Senate Republicans are expected to block a bill creating a commission to investigate the pro-Trump riot at the US Capitol on January 6, preventing a high-profile probe into the attack that led to the deaths of five people and about 140 police officers injured.
The timing of the vote is uncertain. Senators had expected to take a procedural vote as soon as Thursday night before heading out on weeklong Memorial Day recess. But a stalled debate on an unrelated bill aimed at increasing US competitiveness with China pushed back the timing for the commission vote. Senators were on the floor of the Senate late Thursday night to try to solve the impasse.
Despite the delay, the commission vote is still expected to fall short of the 60 votes it needs to advance. The refusal of at least 10 Republican senators to vote for the commission underscores the deeply partisan divide that has emerged over the insurrection earlier this year and comes at a crucial time for Capitol Hill where Democrats are struggling to advance President Joe Biden’s agenda. Some Democrats are citing the resistance by Republicans as a sign for why the Senate should blow up the 60-vote threshold to pass most legislation, given the narrowly divided chamber.
While some Republicans said months ago that a 9/11-type commission into the security of the Capitol was a necessity, they’ve since argued that it wouldn’t yield any new information amid other law enforcement investigations and arrests. Their opposition has infuriated Democrats, who assert that Republicans are trying to protect themselves ahead of the midterm elections.
“There is no excuse for any Republican to vote against this commission since Democrats have agreed to everything they asked for,” West Virginia Democratic Sen. Joe Manchin told CNN on Thursday. “(Senate Minority Leader Mitch) McConnell has made this his political position, thinking it will help his 2022 elections. They do not believe the truth will set you free, so they continue to live in fear.”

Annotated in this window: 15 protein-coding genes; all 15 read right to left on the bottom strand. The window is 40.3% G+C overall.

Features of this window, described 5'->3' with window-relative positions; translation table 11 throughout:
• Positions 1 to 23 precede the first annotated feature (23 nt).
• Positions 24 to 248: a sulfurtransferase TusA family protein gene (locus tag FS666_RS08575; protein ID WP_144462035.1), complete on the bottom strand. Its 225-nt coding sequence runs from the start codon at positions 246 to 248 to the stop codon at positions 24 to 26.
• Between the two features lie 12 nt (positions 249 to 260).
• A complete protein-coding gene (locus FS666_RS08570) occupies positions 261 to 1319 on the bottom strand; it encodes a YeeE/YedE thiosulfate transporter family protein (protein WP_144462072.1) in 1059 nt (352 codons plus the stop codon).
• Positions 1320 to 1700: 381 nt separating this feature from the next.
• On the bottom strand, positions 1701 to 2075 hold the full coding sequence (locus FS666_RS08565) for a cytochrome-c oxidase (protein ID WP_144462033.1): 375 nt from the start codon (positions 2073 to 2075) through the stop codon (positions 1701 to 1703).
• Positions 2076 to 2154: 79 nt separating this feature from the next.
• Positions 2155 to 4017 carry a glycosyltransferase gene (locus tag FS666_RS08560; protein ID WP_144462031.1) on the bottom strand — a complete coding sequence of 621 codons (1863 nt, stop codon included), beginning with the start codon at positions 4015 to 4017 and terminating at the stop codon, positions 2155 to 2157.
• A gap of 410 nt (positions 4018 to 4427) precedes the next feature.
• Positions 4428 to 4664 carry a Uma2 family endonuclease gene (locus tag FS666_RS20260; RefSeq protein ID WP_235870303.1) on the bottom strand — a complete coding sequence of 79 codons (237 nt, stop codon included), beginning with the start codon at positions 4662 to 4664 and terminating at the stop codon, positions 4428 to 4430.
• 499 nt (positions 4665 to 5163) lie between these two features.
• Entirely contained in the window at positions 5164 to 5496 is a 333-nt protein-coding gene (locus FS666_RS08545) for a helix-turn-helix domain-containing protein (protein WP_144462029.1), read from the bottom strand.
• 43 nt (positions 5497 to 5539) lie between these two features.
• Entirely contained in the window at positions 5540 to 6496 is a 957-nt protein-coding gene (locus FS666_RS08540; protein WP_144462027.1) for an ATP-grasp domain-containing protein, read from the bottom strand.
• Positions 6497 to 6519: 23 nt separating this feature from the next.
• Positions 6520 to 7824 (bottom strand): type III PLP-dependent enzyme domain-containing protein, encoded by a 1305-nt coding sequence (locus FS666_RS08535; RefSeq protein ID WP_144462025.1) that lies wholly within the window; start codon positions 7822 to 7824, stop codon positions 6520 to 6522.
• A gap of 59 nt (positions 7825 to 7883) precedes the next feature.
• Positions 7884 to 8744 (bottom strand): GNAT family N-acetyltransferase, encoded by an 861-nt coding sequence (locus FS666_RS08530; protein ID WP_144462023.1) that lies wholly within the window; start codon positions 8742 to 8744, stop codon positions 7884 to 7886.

The House-passed legislation aims to create a 10-person panel to figure out what happened, including the law enforcement’s “preparedness and response,” and then report recommendations in order “to prevent future acts of targeted violence and domestic terrorism.”
While the mob failed to stop Congress’ certification of Biden’s 2020 victory, 147 Republicans voted to object to it. Now most Republicans in Congress oppose a new commission delving into the attack on the Capitol, charging that Democrats want to use it as a political tool in the 2022 midterm elections. Democrats have criticized Republicans in turn for siding with former President Donald Trump, who continues to falsely claim that the 2020 election was “stolen” from him, in the national security matter.
White House press secretary Jen Psaki reiterated on Thursday that Biden supports setting up the new commission.
“He wants to make sure that’s law because that was a dark day in our history,” said Psaki. “He thinks we should not only take a moment to recognize that but also prevent it from happening ever in the future.”
What McConnell and Schumer are saying
McConnell objects to building the commission, citing ongoing law enforcement investigations and the hundreds of arrests made, as well as lower-profile activities in congressional committees. Earlier this week, McConnell said that the bill “is a purely political exercise that adds nothing to the sum total of information.”